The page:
''Pranala'' - temple water spout - a simple inspiring feature of Hindu temple architecture

The architects of ancient India centuries ago were highly skilled,  imaginative and well-versed in civil  engineering with respect to design and load-bearing aspects. They also had richly  talented stone sculptors who could translate their dreams into reality. If you take a Hindu temple you will run into a plethora of stone sculptures of splendor and beauty,  tall  ornate pillars with strange creatures, vast mantaps of different sizes to conduct temple functions, tall towers - gopuras etc. They built  temples as per temple  shastras and strictly followed norms of temple architecture that define construction of various parts of the temple  in a particular fashion more than 1100 years ago. Among the various features of the temple, Pranala - water spout, a simple feature  to drain out the abhisheka water or liquid is an interesting one. . 

11CE Makara-Pranala (water spout),Shamlalji temple,GJ aupload.wikimedia.org

Above image: In Hindu mythology Makara is a sea creature roughly equal to the Zodiac sign of Capricorn............

In Hindu temple architecture, a pranala or pranalu  is a discharge outlet primarily attached to the wall of the sanctum or temple's jagati (platform). The main purpose of pranala  is to drain out the abhisheka water, milk, and other liquid poured over the main idols- either Moolavar stone idols or festival metal idols.  The holy water or other liquids poured over the idols will be collected outside and cleared periodically.   Ablution of Shiva linga in the sanctum- garbagriha in all Shiva temple is  a main puja ritual and at many temples it is  done  daily in the morning. On festival days abhisheka of Shiva linga is a must. The abhisheka water or liquid that exits on the prakara is  available to the worshippers 

According to historians the earliest  pranalas appeared in the  Shaka-Kushana period -3rd CE in northern India. Though the concept of pranala was adopted by many rulers including the Guptas as part of Hindu temple architecture, it was in the 8th century CE  talented sculptors came up with imaginative features and sculptured them in strange but striking forms - mostly in sea-animal forms. The pranalas continued to be used in the subsequent years, including the Gupta period. in the later years pranalas became part of Hindu temple architecture across India. 

Though  architectural tradition allows  several forms of Pranala - water outlet,  the most common is Makara Mukha (crocodile face). Go-Mukha (cow-face), Gaja Mukha (elephant) are rare.  In all historical Hindu temples invariably the common form adopted  is  Makara.   Makara pranala (or pranali) may come in different sizes.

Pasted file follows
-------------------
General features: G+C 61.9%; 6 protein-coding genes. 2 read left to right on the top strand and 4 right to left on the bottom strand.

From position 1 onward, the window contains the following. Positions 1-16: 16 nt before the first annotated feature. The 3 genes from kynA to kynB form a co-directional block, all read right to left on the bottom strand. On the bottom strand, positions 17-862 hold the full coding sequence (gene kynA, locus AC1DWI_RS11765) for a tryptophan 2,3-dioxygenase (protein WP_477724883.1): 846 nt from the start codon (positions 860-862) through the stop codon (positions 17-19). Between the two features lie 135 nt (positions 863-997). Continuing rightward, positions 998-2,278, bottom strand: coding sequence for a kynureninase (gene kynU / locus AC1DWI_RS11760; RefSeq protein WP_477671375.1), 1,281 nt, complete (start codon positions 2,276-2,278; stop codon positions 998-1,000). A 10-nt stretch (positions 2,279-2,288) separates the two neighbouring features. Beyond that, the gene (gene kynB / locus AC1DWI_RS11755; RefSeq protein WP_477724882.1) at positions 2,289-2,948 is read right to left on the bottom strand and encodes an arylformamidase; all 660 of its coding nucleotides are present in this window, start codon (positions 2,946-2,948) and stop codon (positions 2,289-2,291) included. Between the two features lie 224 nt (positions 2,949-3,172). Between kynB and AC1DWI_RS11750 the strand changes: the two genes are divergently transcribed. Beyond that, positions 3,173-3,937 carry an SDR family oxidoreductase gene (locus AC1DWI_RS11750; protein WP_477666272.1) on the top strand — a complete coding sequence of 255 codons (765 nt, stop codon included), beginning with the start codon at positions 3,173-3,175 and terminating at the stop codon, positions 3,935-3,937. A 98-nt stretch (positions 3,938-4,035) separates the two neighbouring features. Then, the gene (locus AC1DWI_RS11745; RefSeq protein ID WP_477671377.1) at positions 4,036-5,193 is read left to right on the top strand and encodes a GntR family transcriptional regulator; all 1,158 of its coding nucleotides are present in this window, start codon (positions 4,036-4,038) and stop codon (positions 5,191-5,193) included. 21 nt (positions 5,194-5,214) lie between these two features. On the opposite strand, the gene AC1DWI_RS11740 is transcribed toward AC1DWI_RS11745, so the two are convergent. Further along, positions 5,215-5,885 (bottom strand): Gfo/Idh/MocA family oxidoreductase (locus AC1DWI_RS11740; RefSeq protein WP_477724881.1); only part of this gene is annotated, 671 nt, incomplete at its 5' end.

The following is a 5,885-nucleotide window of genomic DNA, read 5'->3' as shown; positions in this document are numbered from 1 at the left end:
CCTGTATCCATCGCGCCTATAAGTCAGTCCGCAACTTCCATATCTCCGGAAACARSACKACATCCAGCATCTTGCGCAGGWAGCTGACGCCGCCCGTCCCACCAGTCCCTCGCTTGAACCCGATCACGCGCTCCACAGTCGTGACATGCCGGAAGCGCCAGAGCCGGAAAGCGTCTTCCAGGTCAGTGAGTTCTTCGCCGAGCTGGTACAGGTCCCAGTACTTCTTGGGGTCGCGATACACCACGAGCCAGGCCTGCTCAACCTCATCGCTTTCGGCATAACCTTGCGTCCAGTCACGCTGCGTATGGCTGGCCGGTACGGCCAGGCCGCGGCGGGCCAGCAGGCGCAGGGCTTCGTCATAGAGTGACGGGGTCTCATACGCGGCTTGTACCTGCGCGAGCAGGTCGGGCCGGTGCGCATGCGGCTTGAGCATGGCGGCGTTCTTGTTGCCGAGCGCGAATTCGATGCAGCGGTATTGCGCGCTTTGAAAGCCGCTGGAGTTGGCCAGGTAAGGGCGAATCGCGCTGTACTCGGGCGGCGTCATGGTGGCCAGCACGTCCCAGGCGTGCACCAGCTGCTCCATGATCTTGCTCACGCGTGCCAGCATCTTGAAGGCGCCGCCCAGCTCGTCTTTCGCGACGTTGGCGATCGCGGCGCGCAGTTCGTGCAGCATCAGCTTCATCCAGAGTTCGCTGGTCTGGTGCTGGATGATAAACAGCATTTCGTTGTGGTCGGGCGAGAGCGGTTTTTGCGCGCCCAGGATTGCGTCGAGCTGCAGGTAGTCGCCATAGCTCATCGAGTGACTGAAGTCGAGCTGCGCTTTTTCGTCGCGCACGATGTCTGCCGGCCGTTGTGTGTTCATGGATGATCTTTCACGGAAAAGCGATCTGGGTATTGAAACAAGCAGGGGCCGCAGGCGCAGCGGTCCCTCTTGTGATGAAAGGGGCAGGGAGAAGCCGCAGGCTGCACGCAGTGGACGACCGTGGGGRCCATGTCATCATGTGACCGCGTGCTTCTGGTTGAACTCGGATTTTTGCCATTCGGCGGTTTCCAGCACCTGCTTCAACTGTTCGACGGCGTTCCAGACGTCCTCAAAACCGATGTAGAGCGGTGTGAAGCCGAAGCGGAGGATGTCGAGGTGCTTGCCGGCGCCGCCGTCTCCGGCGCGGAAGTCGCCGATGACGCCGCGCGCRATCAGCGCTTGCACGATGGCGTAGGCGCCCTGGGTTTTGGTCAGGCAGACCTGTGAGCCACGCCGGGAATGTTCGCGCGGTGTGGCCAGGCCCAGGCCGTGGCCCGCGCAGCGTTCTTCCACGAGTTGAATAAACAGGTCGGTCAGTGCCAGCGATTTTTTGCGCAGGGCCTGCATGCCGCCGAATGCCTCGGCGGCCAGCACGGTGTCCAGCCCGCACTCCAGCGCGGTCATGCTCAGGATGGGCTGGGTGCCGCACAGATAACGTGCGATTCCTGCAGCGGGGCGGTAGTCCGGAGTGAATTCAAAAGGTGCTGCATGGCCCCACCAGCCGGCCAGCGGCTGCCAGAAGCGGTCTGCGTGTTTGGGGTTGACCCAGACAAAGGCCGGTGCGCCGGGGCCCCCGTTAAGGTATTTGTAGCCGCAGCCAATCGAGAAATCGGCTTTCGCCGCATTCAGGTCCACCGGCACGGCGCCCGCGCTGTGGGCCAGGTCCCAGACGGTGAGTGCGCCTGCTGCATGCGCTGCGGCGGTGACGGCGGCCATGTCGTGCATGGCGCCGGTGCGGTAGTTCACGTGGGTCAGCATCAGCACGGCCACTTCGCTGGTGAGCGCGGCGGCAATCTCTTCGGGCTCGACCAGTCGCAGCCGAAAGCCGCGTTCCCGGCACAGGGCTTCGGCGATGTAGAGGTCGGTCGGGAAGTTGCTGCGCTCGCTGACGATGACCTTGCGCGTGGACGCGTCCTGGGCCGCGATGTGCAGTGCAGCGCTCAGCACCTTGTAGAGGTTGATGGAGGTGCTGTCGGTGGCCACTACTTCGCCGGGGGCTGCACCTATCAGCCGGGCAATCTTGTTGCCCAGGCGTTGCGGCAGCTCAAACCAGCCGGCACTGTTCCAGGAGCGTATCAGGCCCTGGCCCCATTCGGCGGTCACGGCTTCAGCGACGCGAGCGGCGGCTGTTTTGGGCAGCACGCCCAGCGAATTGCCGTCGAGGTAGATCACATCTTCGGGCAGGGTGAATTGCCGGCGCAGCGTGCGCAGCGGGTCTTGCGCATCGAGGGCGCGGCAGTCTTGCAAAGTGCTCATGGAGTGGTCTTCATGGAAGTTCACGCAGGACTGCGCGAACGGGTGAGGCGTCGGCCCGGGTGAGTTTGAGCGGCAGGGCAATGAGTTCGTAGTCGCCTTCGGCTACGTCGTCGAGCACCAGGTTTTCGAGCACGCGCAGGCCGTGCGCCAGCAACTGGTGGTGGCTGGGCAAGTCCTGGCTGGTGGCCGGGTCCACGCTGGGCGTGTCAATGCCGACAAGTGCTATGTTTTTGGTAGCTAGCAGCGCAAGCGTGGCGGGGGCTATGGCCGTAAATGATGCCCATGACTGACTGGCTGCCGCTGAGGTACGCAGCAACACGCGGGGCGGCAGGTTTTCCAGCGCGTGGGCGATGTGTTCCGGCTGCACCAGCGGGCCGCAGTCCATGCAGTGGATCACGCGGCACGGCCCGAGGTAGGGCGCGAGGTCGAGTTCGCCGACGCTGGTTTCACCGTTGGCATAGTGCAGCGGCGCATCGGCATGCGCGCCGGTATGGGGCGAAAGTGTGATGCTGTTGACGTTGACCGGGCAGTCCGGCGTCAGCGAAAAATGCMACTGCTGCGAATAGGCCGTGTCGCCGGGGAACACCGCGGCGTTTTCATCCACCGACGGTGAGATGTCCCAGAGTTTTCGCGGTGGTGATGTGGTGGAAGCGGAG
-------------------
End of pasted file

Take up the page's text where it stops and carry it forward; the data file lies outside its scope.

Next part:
Ancient texts on architecture -Samarangana Sutradhara(11th century),  Vishvakarma's Vastushastra, compendium on the Māru-Gurjara architecture (late 11th century) and Aparajita-prchchha    (12th to early 13th century), refers to the makara-pranala  depicting  the mythical sea-creature makara (also known as graha).

It  more or less resembles the European gargoyles fixed on the outer part of the buildings to drain out the rain water. But they adopt a vast spectrum of shapes and not confined to a few forms. 

Next to makara  the grasa-pranala is a common feature; this depicts the grasa,  also known as kirtimukha (mythical creature a swallowing fierce monster face with huge fangs, and gaping mouth, common in the iconography of Hindu temple architecture). Grasa-pranala which is common in south Indian temples   may be compared with Gorgons of the Greek mythology;  rare in north Indian temples. The simha-pranala, which depicts a lion, is similar to the grasa-pranala. 

Pranala at the Brihadisvara Temple Facebook 

Bhuta-pranala: depicts a bhuta or jambhaka, a goblin-like creature is a rare one and at Brihadeshwara temple, Thanjavur, a goblin is holding the long stone water spout on the northern prakara. The Koteshwara Temple in Srikakulam has a pranala in which the water spouts out of the bust of a Nandi figure.

water discharge chidambaramhiddentreasure.com
8th CE Kailasanathar  rock-cut temple.

Water outlet, 8th CE Shiva temple. reddit.com

Pranala : The water outlet of Shiva temple at Markand The temple was built in 8th Century ( about 1200 years old)

Black stone pranala 800-800 CE, Vellore 

Pranala Malava style Drainage outlet upload.wikimedia.org

Pranala, chidambaramhiddentreasure.com
Chidambaram temple.

Pranala water spout- Chola temple, GK.cholapuram?
dreamstime.com

water spout- crocodile holding fish, Konarak temple
agefotostock.com

Pranala in Aghoreshwara temple, KA. Facebook.com

Above image  Pranala, Nayak period. Aghoreswara temple, Shimoga dist., KA  Note Indira on an elephant Airavara

Makara-pranala at Borobudur, Indonesia
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Makara-pranala at Lakshmi Devi Temple
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Pranala,Someshwar temple in Bhangarh Fort
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A makara-pranala at the Hazara Rama temple
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water spout, Thanjavur Big temple, upload.wikimedia.org

Pranala at the Brihadisvara Temple,Thanjavur.  Facebook 

water spout, Thanjavur Big temple, upload.wikimedia.org

Above images:  Pranala at the Brihadisvara Temple, north prakara (outer court yard)  Thanjavur,Tamil Nadu -

https://www.chidambaramhiddentreasure.com/kailash-pranala-waterspout/

https://en.wikipedia.org/wiki/Pranala